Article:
To coincide with Volunteers’ Week, the charities Helpforce and Marie Curie have announced that they are partnering to increase the number of volunteers in end of life care within the NHS.
Helpforce was set up by Sir Thomas Hughes-Hallett in 2016 with a mission to transform volunteering in the NHS. By working with Marie Curie, the charity for people with terminal conditions and their families, they aim to bring more end of life care volunteers to support patients dying in hospital and in the community.
Volunteers are already an integral part of services in hospice and some community settings, but volunteering varies significantly across NHS organisations, in terms of practice, scale, types of roles and how well volunteers are integrated with staff and clinical services. The two charities will work with NHS organisations across the UK to develop their end of life volunteering services. These will be locally driven, evolved in partnership with NHS and voluntary sector partners, and shared nationally through Helpforce.
End of life care volunteers are trained to support terminally ill people and their families, be there for them, and take some of the burden at a very difficult time. They can provide emotional and practical support, companionship and alleviate social isolation, as well as signpost to other relevant services. The partnership will identify, enhance and spread innovation with a particular focus on improving the well-being and experience of patients, staff and volunteers and improving the efficiency and impact of services.
Sir Thomas Hughes-Hallett, Chair and Founder of Helpforce, said:
“There is significant untapped potential for volunteers to play a greater role in the NHS, and to better support patients, staff and services, and we are thrilled to be working with Marie Curie to develop and scale this vital volunteering role in hospital and the community.
“We know that many people face dying in hospital, and sometimes this is alone with no-one there to support them beyond the medical staff. We believe that no-one should die alone, and well-trained volunteers can provide enormous comfort and compassion to patients at this critical time.”
Matthew Reed, Chief Executive of Marie Curie, said:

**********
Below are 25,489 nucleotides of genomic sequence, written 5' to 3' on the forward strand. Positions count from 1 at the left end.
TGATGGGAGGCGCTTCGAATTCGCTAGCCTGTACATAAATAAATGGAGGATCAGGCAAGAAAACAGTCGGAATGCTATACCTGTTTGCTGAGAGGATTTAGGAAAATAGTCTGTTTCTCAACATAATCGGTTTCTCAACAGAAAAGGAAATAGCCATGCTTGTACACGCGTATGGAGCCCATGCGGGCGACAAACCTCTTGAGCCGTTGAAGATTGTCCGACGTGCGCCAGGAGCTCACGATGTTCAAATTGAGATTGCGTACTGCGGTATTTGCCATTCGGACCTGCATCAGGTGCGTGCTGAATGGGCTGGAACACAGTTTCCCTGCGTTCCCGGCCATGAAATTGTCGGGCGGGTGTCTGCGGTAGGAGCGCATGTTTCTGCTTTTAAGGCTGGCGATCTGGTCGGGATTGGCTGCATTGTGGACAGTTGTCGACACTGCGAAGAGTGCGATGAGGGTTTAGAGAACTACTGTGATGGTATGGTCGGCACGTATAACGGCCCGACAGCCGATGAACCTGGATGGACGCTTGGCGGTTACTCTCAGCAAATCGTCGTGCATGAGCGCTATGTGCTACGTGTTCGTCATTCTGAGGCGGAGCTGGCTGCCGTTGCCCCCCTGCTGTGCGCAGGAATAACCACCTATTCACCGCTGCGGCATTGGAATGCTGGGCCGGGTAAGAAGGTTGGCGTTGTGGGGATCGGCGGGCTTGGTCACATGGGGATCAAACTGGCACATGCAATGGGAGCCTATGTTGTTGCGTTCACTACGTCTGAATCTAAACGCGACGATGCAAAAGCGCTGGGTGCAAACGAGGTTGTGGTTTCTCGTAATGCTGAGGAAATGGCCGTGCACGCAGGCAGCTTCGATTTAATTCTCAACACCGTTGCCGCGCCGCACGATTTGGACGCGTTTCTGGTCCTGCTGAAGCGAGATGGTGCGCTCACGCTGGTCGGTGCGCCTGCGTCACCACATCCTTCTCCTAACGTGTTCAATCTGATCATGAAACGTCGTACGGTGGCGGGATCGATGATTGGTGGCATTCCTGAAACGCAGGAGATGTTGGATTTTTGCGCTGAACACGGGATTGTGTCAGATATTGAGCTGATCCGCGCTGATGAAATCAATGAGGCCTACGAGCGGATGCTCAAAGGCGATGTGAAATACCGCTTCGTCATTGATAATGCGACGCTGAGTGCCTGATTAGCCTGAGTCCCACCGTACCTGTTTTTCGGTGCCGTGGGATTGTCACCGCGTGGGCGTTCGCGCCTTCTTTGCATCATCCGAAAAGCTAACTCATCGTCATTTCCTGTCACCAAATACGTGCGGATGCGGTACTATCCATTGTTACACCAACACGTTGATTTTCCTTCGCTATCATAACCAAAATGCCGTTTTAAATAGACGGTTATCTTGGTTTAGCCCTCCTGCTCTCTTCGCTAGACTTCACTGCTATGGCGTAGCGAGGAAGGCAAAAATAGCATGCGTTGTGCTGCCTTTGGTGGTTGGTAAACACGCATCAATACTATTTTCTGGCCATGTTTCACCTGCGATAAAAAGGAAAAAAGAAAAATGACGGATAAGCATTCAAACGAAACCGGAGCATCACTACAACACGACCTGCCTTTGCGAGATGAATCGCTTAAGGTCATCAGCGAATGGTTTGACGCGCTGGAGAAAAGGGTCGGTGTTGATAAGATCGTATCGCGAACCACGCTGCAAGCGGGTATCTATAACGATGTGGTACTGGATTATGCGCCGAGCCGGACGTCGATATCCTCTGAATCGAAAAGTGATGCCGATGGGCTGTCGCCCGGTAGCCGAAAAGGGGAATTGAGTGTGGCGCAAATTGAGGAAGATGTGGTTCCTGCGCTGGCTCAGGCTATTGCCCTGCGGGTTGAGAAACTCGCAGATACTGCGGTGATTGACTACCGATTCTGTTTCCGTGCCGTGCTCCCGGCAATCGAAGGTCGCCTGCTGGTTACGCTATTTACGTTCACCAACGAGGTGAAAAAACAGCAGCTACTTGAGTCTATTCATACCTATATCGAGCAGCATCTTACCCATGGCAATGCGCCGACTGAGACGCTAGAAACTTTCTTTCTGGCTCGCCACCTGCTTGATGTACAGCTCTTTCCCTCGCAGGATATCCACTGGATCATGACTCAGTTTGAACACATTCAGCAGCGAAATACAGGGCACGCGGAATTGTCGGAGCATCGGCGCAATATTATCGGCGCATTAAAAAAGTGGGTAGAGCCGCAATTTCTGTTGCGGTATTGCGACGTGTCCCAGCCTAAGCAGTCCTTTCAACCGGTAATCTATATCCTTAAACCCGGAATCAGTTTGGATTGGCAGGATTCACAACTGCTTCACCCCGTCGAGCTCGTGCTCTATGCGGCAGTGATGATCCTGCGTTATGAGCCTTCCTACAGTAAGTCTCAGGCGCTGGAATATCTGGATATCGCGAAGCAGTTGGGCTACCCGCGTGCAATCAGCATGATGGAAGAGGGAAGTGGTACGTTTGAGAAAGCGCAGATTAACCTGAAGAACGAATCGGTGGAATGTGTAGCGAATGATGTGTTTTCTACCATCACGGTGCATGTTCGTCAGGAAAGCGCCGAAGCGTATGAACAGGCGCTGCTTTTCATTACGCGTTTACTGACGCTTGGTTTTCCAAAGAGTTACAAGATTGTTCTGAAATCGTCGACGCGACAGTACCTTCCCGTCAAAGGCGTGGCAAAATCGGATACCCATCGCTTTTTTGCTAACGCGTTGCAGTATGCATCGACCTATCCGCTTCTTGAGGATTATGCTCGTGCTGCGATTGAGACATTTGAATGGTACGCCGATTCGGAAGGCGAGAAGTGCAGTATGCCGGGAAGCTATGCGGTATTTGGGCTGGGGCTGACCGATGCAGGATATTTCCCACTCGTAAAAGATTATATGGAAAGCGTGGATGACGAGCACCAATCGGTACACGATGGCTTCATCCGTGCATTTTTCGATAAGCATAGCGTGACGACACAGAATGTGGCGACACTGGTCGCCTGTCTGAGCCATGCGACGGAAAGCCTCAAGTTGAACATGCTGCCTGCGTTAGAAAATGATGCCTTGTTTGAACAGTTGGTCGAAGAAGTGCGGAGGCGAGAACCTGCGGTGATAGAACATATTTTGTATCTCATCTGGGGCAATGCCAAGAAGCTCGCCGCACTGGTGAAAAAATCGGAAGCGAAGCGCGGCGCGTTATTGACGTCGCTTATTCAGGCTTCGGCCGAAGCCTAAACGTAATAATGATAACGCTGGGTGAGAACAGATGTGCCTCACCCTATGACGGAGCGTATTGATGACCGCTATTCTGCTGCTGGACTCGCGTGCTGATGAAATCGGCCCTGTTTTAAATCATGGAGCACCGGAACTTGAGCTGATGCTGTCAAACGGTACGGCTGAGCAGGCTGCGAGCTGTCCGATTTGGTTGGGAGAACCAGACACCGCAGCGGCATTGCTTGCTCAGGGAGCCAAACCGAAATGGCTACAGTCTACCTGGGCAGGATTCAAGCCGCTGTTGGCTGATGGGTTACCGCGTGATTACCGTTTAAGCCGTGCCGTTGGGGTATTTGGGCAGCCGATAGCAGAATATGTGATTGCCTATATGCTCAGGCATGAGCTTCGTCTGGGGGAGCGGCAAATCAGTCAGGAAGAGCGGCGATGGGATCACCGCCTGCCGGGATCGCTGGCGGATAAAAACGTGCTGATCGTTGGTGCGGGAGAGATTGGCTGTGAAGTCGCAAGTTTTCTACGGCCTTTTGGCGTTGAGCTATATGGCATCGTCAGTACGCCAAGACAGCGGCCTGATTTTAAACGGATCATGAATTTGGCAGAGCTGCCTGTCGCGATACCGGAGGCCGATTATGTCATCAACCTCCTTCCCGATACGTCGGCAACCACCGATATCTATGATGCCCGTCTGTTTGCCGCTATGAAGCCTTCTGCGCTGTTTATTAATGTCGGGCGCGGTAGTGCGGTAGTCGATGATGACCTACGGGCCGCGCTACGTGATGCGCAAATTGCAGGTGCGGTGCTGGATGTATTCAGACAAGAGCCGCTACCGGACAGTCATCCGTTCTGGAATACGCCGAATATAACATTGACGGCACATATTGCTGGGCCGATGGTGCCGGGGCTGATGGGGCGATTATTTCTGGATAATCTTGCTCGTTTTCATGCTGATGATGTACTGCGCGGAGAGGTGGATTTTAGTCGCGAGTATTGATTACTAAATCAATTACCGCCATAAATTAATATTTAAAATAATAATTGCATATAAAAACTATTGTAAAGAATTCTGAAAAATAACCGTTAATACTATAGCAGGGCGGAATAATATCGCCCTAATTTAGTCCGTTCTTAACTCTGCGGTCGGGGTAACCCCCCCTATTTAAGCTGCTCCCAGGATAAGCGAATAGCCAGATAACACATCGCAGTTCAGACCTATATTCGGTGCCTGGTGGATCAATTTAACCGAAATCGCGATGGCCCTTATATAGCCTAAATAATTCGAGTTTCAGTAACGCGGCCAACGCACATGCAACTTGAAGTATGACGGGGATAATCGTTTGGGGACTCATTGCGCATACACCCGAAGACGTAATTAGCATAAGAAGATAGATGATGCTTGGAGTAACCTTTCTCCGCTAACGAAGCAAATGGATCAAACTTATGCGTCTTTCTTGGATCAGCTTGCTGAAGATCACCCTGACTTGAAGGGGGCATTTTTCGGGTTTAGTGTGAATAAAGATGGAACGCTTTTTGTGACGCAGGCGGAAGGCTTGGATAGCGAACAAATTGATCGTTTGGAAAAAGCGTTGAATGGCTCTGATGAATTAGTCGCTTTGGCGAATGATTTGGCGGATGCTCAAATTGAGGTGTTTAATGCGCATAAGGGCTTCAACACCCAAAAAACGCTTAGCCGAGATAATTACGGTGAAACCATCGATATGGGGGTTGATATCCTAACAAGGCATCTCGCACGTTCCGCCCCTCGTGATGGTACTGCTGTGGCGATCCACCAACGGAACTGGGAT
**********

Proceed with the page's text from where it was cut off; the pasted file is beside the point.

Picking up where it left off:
“The reality for some terminally ill patients is that they will die alone on a hospital ward, spend long periods of times on their own or have little company in hospital or at home. Others may have partners or family and friends present, but they can often feel overwhelmed and isolated themselves.
“We know from our own volunteering services how vitally important volunteers can be in supporting and enhancing the holistic care that people experience at the end of life, as well as reassure staff that their patients are getting the emotional, practical and compassionate support they need. We’re delighted to be partnering with Helpforce to deliver volunteering to supporting people at the end of life in communities and hospitals across the UK.”
Meanwhile, volunteers for Marie Curie have explained that they find volunteering is a life-changing experience. Lorraine Roberts, a former volunteer who was inspired to become a palliative care nurse, said:
“During my time as a companion I learnt many new skills. I felt a compassion on a level I thought I could never feel for people I didn’t know. On my journey with Marie Curie, the patients and their families, I felt sorrow, pain and contentment. Sorrow for the patients nearing the end of their lives, pain for their families, for the grief they felt at the loss of their loved ones, and contentment because I was with the families’ loved one when they died, giving the family peace of mind knowing their loved one was not alone.
“Being a Marie Curie companion and sitting with the patients, helping people at the end of their lives helped me come to the realization that palliative care nursing is the path I am supposed to take.”
Volunteers’ Week runs until June 7.